Monday, January 23, 2012

The end of RIM is nigh

RIM BlackBerry 7230Image via Wikipedia
I remember using a Blackberry for the the first time. My boss at the time was driving to meet a client, and I was riding shotgun. Of course, he had no idea where he was going, so he handed me the blue device and said "look in my email, you'll find their phone number". Without fear, I found the little thumbwheel thing did just what I expected. A big block moved up and down and pointed to just what I needed. The device was more intuitive than I could have imagined. Even when it came to opening a browser to find the elusive phone number, then just clicking the link to call it. I needed no instruction. It just worked. So, dear Blackberry makers, Research in Motion (RIM), what happened?

I'll admit that I remember that first Blackberry use more vividly than other tech experiences. So I understand why people (especially salesmen, bored in airports) got hooked. The 'crackberry' was addictive. People needed them. So what changed? It certainly wasn't the Windows Mobile devices, which looked similar, but had the intuitiveness of a brick.

Well, the Appboy blog claims that you can blame the late, great Steve Jobs, not for changing the mobile market (at least not in this context), but for being the presenter and imperfect idol that he was. He just set the bar too high for RIM executives. His flair and presentation, his innovation, just made it impossible for a little accidental success like RIM to survive. Certainly an interesting take on it, and a scathing judgement of the new CEO.

Then of course, there is the likelihood that there were Blackberry users who wanted a big screen device (those were the days when mobile phones were getting smaller, not bigger) that felt solid and real. They weren't Blackberry fans though, and quite easily were taken by the bigger screen iPhone. Close to useless for business people in its initial form, with poor email support, virtually unusable calendar and a single mobile carrier (AT&T) unable to manage the load. So the few accidental Blackberry users who didn't really care about corporate email moved to iPhone, the masses moved to iPhone and the mobile market changed beyond recognition.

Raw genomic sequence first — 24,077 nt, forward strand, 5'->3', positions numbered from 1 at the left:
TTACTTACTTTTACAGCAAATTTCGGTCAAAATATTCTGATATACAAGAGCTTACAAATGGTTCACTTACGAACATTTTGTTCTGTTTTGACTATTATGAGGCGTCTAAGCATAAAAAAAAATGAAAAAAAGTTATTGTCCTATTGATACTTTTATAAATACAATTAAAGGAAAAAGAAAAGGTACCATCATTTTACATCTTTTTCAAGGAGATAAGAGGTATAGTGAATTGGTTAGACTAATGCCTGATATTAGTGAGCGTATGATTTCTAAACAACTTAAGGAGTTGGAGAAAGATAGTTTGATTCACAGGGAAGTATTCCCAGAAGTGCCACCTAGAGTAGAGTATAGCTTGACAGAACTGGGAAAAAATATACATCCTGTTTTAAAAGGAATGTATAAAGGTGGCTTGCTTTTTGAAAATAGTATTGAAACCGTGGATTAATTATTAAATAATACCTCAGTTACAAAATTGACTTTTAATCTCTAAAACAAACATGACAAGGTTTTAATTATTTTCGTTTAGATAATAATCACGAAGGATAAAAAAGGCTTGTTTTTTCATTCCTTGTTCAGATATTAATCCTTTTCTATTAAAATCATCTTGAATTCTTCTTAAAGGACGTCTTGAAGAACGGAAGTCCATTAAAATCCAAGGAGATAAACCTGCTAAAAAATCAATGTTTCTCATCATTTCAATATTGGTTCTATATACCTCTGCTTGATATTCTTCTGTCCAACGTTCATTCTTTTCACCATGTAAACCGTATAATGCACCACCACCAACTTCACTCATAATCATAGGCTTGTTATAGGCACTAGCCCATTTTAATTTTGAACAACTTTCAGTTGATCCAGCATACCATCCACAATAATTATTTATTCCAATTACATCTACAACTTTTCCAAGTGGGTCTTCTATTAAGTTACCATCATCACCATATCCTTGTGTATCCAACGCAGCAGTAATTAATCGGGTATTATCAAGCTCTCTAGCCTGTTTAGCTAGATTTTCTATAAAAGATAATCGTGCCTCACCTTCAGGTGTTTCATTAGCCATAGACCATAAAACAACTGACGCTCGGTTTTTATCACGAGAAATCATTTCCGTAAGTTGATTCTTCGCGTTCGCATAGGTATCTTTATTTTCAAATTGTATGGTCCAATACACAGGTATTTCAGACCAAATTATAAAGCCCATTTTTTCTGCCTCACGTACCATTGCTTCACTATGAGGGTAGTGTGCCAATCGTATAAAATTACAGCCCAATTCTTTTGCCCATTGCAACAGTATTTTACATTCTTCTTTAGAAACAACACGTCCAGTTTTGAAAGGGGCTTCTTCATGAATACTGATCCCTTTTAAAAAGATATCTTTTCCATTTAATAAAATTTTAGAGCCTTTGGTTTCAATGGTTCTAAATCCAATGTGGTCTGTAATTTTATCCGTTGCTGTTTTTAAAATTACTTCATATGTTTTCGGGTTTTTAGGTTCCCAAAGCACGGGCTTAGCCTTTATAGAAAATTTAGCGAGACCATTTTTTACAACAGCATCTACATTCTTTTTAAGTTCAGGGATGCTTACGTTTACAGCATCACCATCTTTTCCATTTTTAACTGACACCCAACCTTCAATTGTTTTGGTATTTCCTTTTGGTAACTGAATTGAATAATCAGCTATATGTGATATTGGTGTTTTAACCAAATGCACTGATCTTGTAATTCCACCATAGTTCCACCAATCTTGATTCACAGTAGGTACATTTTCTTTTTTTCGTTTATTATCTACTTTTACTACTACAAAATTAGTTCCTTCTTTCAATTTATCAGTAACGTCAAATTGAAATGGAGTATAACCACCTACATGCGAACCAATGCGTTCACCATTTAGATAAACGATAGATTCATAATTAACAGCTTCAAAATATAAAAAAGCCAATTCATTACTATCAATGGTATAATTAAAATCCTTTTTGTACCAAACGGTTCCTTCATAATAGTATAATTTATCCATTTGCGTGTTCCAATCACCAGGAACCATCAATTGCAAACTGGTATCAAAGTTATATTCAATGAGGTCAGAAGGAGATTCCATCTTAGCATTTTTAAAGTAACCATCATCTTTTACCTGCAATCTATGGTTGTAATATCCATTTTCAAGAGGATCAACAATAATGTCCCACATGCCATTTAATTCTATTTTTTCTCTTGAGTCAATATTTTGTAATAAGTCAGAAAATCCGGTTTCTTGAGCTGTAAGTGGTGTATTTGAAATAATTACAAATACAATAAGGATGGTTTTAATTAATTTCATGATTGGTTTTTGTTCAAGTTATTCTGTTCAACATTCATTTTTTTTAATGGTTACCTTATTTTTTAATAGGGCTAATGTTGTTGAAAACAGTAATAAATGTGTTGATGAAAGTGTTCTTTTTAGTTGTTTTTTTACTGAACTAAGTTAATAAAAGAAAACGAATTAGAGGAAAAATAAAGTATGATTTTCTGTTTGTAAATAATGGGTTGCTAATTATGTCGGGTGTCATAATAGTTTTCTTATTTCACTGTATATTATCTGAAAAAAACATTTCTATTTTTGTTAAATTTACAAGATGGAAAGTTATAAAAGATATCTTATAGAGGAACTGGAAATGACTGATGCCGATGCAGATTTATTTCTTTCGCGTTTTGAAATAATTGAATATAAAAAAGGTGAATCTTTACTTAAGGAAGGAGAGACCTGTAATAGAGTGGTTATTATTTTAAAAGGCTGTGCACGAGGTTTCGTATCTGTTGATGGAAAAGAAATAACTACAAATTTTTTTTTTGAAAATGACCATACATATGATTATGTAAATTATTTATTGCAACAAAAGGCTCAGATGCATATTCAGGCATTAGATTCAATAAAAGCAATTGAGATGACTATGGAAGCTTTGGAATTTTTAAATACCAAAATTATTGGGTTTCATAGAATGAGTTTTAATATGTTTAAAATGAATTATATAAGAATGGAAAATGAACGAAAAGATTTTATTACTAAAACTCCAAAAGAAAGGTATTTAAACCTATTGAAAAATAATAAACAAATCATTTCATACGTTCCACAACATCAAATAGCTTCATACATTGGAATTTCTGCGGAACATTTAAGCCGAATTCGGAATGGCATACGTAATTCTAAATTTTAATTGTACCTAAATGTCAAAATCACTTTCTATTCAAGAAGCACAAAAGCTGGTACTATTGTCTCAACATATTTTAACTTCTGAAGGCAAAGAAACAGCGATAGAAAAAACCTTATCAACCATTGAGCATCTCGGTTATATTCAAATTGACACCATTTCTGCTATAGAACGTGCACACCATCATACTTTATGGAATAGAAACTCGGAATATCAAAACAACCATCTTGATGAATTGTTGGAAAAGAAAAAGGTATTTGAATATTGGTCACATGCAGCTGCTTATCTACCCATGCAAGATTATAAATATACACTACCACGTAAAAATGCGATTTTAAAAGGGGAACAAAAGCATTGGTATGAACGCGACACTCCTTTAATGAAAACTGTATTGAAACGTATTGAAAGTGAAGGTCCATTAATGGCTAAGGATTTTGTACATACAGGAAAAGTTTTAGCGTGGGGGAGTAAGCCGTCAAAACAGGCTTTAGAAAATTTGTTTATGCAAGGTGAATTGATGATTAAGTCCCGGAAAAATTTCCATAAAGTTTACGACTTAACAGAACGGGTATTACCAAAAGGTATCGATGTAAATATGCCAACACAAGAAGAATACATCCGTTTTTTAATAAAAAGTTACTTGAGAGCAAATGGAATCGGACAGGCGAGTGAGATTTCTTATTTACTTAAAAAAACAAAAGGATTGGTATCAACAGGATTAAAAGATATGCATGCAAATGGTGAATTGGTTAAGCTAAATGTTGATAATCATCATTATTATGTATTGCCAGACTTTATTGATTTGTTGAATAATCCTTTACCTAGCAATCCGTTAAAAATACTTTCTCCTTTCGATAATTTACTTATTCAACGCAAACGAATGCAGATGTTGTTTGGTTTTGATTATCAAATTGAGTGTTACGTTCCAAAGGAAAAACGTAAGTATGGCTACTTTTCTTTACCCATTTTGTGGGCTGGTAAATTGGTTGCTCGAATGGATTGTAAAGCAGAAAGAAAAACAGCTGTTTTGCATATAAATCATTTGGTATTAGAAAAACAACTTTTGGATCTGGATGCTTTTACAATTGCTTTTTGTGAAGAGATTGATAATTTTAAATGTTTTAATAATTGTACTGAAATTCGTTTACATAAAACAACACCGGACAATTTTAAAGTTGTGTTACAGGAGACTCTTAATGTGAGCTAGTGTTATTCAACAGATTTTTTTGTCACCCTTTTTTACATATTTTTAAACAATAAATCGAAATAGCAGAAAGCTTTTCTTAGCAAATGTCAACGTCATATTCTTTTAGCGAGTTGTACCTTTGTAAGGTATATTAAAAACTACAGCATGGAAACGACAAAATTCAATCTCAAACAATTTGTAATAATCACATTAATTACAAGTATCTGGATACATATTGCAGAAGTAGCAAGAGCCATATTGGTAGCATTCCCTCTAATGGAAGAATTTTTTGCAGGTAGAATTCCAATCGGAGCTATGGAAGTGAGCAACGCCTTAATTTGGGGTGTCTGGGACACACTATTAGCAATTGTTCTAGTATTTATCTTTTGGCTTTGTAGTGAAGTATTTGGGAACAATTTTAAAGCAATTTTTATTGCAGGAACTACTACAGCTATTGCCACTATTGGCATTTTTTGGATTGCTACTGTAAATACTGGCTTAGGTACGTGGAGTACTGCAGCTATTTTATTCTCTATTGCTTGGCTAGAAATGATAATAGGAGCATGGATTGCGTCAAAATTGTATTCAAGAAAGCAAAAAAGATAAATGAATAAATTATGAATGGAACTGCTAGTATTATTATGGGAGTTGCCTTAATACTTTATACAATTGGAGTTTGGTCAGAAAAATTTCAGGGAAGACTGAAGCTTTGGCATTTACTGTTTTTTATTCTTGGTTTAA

But, Blackberry should still have had a grip on the business market. It had infrastructure to support them, and an apparently intimate knowledge of how their users could make subtle shifts of their thumbs to control their electronic world. No repetitive strain inducing swiping a whole hand to scroll through your email. Typing in a moving car on potholed Boston roads was possible with a real raised keyboard (as long as you weren't driving). But still RIM lost the plot.

A touch screen Blackberry was a nice idea, though you couldn't exactly type in a car any easier than an Android. The Playbook was just stupid branding in my opinion, and apparently it didn't have a native email client, so it wasn't really a Blackberry, just a toy for the kids of Blackberry owners. It touted that it had support for Flash, just as Adobe announced that it was going to scale back development of Flash on mobile devices. Bad luck, or bad planning?

If RIM is to survive, seven minute monologues by the new CEO is not going to save them. Neither is another Playbook. As Appboy said, innovate, innovate and innovate some more. Hell, make a tablet called a Workbook with real email support. That's your market, so stop trying to expand out of the one you've got when you are barely keeping a grip on it.

I have to say, good luck to RIM. There will be disaster in corporate IT if you go away. Many people rely on getting their email through your servers. If the company goes, the infrastructure goes, and that possibly makes the devices instantly obsolete. Don't panic!

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1 comment:

Anonymous said...

Don't blame CEO, they want RIM win.

RIM has strange culture and self distruct political environment.

In RIM if a new hired person figure out major problem and introduce efficient approach, both manager and his buddy group member will proof their wrong approach works. just like someone point out driving a car is right way, pushing a car is wrong way, then both manager and his buddy group member will hate you, and proof that 3 person can also move the car by pushing it. cheating email will be sent to some vice president, saying like: see, the car moving, pushing a car is a natural part of the process, in order to deny new hired contribution of introducing skill of drive a car, they have to deny merit of driving a car.

It is very strange company culture and strange company political environment, it promote stealing and cheating skill. RIM's management may be a typical instance in MBA course.

This culture deny or steal hardworking team members' contribution/innovation, generate strange political environment, destroy RIM.

So don't blame CEO, some of their VPs and VPs' expert generate terrible culture and self destruct political environment.